River Levels Streamgages Weather

Total streamflow across the Knife River was last observed at 116 cfs, and is expected to yield approximately 231 acre-ft of water today; about 41% of normal. River levels are low and may signify a drought. Average streamflow for this time of year is 284 cfs, with recent peaks last observed on 2023-04-14 when daily discharge volume was observed at 14,740 cfs.

Maximum discharge along the river is currently at the Knife River At Hazen reporting a streamflow rate of 58.8 cfs. However, the streamgauge with the highest stage along the river is the Knife River Near Two Harbors with a gauge stage of 26.17 ft. This river is monitored from 4 different streamgauging stations along the Knife River, the highest being situated at an altitude of 2,168 ft, the Knife River At Manning.

The Knife River is a tributary of the Upper Missouri River in North Dakota, spanning 120 miles in length. The river holds significant historical and cultural importance for the Northern Plains Native Americans, as it was a vital resource for transportation, food, and shelter. Today, the river primarily serves as a source of irrigation for agriculture and as a recreational spot for fishing and water sports. The river runs through several reservoirs, including Lake Sakakawea, which was created by the Garrison Dam on the Missouri River. The dam is the largest hydroelectric power producer in the state and provides flood control, irrigation, and recreation. The river also flows through the Knife River Indian Villages National Historic Site, which preserves the site of a Hidatsa village dating back to the 18th century.

Heat Advisory
Until 2024-07-14T06:00:00-06:00 National Weather Service
* WHAT...High temperatures of 100 to 104 each afternoon. * WHERE...Fort Collins, Longmont, Boulder, Denver and suburbs, and Greeley. * WHEN...The most extreme temperatures will occur between 10 am and 8 pm each day. * IMPACTS...Hot temperatures may cause heat illnesses.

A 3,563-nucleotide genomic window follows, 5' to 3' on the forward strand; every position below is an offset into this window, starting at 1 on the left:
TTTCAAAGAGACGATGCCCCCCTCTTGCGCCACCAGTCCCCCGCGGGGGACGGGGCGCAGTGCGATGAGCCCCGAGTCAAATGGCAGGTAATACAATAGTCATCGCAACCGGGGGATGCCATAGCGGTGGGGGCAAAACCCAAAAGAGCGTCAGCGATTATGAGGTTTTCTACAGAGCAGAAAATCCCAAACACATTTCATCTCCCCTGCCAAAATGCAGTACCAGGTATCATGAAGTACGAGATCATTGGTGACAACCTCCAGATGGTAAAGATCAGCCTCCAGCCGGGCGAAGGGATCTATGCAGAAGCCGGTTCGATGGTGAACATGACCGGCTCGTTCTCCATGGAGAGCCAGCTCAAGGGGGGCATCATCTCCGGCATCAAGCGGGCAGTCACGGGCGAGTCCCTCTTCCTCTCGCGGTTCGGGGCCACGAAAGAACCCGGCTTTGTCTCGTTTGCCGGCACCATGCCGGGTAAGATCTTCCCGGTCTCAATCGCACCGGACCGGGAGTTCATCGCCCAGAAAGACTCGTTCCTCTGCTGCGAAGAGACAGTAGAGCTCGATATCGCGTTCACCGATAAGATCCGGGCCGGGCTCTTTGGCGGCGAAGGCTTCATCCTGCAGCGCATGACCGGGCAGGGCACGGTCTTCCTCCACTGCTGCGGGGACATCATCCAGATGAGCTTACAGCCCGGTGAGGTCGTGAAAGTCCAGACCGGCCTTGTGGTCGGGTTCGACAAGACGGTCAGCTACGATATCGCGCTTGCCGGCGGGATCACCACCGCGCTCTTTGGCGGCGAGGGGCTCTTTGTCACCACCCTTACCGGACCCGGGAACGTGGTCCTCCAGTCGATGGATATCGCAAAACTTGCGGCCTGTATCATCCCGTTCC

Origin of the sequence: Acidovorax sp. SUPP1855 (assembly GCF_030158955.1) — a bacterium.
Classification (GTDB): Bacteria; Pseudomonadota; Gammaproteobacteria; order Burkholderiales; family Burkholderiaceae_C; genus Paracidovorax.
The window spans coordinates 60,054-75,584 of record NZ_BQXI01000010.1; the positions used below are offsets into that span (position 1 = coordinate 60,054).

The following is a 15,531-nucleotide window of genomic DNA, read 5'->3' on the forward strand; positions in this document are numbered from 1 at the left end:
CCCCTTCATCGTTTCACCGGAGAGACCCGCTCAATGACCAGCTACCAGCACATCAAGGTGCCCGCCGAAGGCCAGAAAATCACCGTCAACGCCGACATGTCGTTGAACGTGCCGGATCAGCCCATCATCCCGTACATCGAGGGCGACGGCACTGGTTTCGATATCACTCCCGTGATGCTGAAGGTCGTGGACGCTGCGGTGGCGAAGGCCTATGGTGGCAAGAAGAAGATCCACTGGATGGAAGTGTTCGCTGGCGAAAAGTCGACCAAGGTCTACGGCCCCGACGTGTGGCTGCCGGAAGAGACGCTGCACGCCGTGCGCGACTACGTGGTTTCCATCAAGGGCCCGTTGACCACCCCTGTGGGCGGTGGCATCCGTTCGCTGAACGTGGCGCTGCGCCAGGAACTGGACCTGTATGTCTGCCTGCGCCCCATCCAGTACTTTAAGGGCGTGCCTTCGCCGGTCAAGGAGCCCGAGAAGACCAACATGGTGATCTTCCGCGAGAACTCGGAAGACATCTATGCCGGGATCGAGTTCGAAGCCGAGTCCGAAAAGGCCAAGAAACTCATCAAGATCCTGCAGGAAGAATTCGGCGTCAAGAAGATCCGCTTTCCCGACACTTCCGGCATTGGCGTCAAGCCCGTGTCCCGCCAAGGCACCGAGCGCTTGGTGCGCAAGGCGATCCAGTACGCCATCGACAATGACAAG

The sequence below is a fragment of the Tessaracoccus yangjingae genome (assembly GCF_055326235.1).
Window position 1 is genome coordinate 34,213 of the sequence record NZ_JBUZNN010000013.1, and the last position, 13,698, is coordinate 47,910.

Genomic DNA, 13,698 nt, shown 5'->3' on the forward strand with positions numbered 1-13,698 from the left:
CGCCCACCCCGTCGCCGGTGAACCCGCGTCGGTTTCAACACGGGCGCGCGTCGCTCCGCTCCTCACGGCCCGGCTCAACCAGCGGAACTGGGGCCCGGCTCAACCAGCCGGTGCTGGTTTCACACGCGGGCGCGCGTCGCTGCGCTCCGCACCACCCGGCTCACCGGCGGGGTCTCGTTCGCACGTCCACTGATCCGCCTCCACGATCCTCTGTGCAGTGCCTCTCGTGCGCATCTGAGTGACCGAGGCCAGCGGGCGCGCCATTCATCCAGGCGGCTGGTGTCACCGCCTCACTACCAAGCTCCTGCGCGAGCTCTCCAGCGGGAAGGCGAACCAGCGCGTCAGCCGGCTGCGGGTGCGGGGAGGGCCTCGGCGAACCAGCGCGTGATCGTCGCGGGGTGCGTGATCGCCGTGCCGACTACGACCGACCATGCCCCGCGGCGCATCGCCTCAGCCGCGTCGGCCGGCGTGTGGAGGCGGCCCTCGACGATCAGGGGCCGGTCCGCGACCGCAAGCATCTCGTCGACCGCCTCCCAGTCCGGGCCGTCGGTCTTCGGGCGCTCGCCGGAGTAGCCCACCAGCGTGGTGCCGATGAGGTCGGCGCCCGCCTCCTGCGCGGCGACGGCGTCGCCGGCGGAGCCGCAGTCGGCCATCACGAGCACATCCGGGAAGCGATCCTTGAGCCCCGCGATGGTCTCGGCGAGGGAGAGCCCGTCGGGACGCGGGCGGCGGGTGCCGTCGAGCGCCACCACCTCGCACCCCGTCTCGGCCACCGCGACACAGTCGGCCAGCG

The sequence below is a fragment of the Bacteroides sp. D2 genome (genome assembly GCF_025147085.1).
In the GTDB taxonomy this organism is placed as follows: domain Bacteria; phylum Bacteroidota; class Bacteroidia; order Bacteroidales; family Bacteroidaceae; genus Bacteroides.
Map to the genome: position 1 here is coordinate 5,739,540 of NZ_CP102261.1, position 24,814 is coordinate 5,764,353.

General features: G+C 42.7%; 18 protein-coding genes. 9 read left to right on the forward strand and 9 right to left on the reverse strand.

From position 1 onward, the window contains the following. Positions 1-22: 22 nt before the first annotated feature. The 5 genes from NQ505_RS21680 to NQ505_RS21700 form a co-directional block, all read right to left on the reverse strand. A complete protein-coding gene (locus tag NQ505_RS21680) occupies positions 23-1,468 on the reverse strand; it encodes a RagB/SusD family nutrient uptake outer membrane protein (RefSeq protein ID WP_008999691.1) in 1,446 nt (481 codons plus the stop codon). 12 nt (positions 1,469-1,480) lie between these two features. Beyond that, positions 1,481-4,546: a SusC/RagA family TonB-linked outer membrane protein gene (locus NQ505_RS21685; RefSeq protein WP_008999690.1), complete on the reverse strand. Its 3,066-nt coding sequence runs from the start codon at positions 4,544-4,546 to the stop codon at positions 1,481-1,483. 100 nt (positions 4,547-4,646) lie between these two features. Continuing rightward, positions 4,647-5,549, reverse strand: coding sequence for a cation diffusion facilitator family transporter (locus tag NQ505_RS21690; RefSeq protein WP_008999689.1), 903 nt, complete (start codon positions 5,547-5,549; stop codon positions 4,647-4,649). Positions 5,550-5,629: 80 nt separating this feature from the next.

July 13, 2024







Last Updated 2024-07-13
Discharge Volume 231 ACRE-FT
Streamflow 116.48 cfs
-17.05 cfs (-12.77%)
Percent of Normal 41.03%
Maximum 14,740.0 cfs
Seasonal Avg 284 cfs
Streamgauge Streamflow Gauge Stage 24hr Change (%) % Normal Minimum (cfs) Maximum (cfs) Air Temp Elevation
Knife River At Manning
USGS 06339100
2 cfs 6.31 ft -13.66
Knife River Nr Golden Valley
USGS 06339500
20 cfs 4.46 ft -12.61
Knife River At Hazen
USGS 06340500
59 cfs 1.15 ft -8.7
Knife River Near Two Harbors
USGS 04015330
36 cfs 26.17 ft -18.74

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Historical River Levels

The Knife River is a tributary of the Missouri River, approximately 120 mi (193 km) long, in North Dakota in the United States.Knife is an English translation of the Native American name.It rises in west central North Dakota, in the Killdeer Mountains in Billings County. It flows east, and is joined by Spring Creek near Beulah. It joins the Missouri north of Stanton, at the Knife River Indian Villages National Historic Site.
Much of the terrain surrounding the river valley still remains in native grasslands, supporting many species of wildlife, including Whitetail Deer, Mule Deer, Coyote, Fox, Native Grouse, Pheasant, etc. Many of the small tributaries such as the Little Knife support local farms and ranches; some have been family owned for over 100 years. Some of the larger ranches include the Circle Five Ranch, Dressler Ranch, Perhus Bros. Ranch, and Greenshield Ranch.
The river consistently floods after spring melting (frequently as high as 10,000 cfs) but is two to three magnitudes lower during the summer months. The confluence of the river (near Stanton, ND) was largely blocked by sand after the Missouri River flood of 2011 but had cut a new channel by the summer of 2012.

5-Day Weather Forecast

16-Day Weather Forecast

Regional Streamflow


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